97905_000_002Sermons and proceedings of 5–6 April 1997 from the Tabernacle on Temple Square, Salt Lake City, Utah
A great theme of this April general conference was pioneers. “I wish to go on record concerning the magnitude of what our forebears accomplished and what this means to us,” said President Gordon B. Hinckley in the Sunday morning general session.
“What a marvelous thing to be the recipients of a magnificent heritage that speaks of the guiding hand of the Lord, of the listening ear of His prophets, of the total dedication of a vast congregation of Saints who loved this cause more than life itself! Small wonder that so many hundreds of thousands of us—yea, even millions—will pause this coming July to remember them, to celebrate their wondrous accomplishments, and to rejoice in the miraculous thing that has grown from the foundation they laid,” he said.
“It is now 1997, and the future is ahead,” said President Hinckley. “We have great institutions of learning. We have vast treasures of family history. We have houses of worship by the thousands. Governments of the earth look upon us with respect and favor. The media treat us well. This, I submit, is our great season of opportunity.”
President Thomas S. Monson, First Counselor in the First Presidency, spoke in the Sunday morning session of other persons who qualify as pioneers, mentioning such individuals as Moses, Ruth, John the Baptist, and the Prophet Joseph Smith.
“Turning the pages of scriptural history from beginning to end, we learn of the ultimate pioneer—even Jesus Christ. … His mission, His ministry among men, His teachings of truth, His acts of mercy, His unwavering love for us prompts our gratitude and warms our hearts. Jesus Christ, Savior of the world—even the Son of God—was and is the ultimate pioneer, for He has gone before, showing all others the way to follow,” said President Monson.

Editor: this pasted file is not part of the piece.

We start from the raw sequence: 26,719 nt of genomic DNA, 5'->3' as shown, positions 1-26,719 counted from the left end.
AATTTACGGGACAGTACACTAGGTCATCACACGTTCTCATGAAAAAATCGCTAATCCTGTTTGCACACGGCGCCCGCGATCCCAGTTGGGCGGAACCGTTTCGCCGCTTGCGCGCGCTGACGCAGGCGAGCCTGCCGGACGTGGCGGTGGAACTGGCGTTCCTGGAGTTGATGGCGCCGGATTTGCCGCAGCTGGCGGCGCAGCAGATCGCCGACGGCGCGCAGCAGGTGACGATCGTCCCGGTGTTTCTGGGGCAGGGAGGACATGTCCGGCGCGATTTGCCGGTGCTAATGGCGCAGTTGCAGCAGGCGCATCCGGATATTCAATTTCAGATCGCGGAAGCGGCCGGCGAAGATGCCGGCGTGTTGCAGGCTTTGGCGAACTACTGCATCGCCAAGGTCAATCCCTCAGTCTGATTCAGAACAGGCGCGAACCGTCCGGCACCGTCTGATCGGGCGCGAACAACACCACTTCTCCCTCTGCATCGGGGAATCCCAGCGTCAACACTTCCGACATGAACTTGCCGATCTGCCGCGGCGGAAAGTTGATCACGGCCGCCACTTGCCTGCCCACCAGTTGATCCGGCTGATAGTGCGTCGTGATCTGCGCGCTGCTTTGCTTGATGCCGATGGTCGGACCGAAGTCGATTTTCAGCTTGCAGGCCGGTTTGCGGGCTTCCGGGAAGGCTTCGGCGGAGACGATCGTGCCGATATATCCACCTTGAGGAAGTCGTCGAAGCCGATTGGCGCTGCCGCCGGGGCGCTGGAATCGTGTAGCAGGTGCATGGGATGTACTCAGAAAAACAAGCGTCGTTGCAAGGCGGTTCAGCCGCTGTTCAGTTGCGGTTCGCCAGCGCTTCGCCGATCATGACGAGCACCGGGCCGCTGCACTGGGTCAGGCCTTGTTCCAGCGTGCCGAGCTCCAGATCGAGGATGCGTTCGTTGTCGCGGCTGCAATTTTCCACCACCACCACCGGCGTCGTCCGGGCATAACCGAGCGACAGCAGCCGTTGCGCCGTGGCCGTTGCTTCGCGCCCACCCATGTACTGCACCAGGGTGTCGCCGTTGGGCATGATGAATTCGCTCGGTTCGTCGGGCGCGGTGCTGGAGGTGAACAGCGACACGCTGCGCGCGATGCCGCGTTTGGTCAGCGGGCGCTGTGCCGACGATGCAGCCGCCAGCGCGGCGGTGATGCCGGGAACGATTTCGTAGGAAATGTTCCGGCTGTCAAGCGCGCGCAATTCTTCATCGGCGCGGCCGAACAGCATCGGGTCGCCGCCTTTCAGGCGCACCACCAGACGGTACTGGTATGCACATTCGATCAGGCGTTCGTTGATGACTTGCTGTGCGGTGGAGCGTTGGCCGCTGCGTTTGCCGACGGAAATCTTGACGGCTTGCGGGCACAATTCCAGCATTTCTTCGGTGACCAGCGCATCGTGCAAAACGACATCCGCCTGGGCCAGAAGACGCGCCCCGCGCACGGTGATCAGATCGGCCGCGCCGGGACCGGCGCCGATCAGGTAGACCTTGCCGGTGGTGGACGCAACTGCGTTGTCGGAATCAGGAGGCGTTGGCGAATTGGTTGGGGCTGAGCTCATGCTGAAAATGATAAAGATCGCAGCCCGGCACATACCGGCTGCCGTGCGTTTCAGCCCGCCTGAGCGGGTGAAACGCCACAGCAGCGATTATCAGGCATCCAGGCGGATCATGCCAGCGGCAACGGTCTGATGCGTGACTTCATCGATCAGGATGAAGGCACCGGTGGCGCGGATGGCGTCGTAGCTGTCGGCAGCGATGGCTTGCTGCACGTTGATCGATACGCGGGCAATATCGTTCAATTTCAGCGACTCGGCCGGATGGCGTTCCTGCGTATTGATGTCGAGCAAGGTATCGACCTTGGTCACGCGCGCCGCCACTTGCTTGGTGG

President James E. Faust, Second Counselor in the First Presidency, spoke in the Saturday morning session: “On February 3, 1846, it was a bitter cold day in Nauvoo, Illinois. That day, President Brigham Young recorded in his diary: ‘Notwithstanding that I had announced that we would not attend to the administration of the ordinances, the House of the Lord was thronged all day.’
“And so the temple work continued until 1:30 A.M.,” said President Faust. “Temple blessings were one of the last yearnings of President Brigham Young and the pioneers as they left Nauvoo. For the same reason, President Young’s thoughts on arriving in the valley of the Great Salt Lake were to again secure these eternal blessings for God’s children by building and operating temples.
“Temple building and temple worship were paramount reasons for the pioneers’ willingness to suffer so greatly and endure so much in their remarkable exodus to the barren, isolated desert of the West,” said President Faust.
In addition to reading texts of conference addresses throughout this issue, readers may review the administrative actions of conference by turning to President Hinckley’s opening remarks (page 4), to the sustaining of Church officers (page 7), and to the news of the Church (page 101).
Videocassettes of general conference are sent to Church units where transmission of conference is not available.—The Editors